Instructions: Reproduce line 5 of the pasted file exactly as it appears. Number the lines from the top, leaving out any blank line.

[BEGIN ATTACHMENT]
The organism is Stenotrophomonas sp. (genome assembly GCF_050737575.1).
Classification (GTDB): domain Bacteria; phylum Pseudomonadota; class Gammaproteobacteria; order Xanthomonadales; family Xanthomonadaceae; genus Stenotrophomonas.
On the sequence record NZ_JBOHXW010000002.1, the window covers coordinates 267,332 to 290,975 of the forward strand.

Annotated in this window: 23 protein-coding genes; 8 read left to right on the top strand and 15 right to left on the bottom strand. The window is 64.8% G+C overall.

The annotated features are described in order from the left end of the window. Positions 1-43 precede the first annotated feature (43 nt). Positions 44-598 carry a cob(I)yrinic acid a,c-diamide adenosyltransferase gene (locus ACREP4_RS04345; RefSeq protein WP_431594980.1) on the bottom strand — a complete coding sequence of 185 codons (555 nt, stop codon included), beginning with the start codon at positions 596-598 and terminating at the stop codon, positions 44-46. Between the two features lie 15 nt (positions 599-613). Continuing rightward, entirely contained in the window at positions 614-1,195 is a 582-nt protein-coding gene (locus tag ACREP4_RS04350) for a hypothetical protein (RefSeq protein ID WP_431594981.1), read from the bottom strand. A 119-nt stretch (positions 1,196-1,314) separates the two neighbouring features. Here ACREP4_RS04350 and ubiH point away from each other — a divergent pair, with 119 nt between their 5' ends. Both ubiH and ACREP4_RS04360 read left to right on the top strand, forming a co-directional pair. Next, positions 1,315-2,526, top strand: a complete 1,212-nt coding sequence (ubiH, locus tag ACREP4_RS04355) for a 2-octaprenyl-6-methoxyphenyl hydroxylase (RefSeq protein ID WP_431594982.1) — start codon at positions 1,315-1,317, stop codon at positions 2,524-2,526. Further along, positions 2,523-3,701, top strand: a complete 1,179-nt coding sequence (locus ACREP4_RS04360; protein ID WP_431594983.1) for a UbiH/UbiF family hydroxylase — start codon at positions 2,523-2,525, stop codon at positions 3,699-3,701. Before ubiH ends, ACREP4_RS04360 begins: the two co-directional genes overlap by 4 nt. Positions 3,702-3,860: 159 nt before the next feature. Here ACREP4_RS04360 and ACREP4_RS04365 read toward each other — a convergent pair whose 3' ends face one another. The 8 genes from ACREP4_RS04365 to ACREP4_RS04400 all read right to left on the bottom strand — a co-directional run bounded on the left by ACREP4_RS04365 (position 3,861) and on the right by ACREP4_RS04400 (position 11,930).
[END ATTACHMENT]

The annotated features are described in order from the left end of the window. Positions 1-43 precede the first annotated feature (43 nt). Positions 44-598 carry a cob(I)yrinic acid a,c-diamide adenosyltransferase gene (locus ACREP4_RS04345; RefSeq protein WP_431594980.1) on the bottom strand — a complete coding sequence of 185 codons (555 nt, stop codon included), beginning with the start codon at positions 596-598 and terminating at the stop codon, positions 44-46. Between the two features lie 15 nt (positions 599-613). Continuing rightward, entirely contained in the window at positions 614-1,195 is a 582-nt protein-coding gene (locus tag ACREP4_RS04350) for a hypothetical protein (RefSeq protein ID WP_431594981.1), read from the bottom strand. A 119-nt stretch (positions 1,196-1,314) separates the two neighbouring features. Here ACREP4_RS04350 and ubiH point away from each other — a divergent pair, with 119 nt between their 5' ends. Both ubiH and ACREP4_RS04360 read left to right on the top strand, forming a co-directional pair. Next, positions 1,315-2,526, top strand: a complete 1,212-nt coding sequence (ubiH, locus tag ACREP4_RS04355) for a 2-octaprenyl-6-methoxyphenyl hydroxylase (RefSeq protein ID WP_431594982.1) — start codon at positions 1,315-1,317, stop codon at positions 2,524-2,526. Further along, positions 2,523-3,701, top strand: a complete 1,179-nt coding sequence (locus ACREP4_RS04360; protein ID WP_431594983.1) for a UbiH/UbiF family hydroxylase — start codon at positions 2,523-2,525, stop codon at positions 3,699-3,701. Before ubiH ends, ACREP4_RS04360 begins: the two co-directional genes overlap by 4 nt. Positions 3,702-3,860: 159 nt before the next feature. Here ACREP4_RS04360 and ACREP4_RS04365 read toward each other — a convergent pair whose 3' ends face one another. The 8 genes from ACREP4_RS04365 to ACREP4_RS04400 all read right to left on the bottom strand — a co-directional run bounded on the left by ACREP4_RS04365 (position 3,861) and on the right by ACREP4_RS04400 (position 11,930).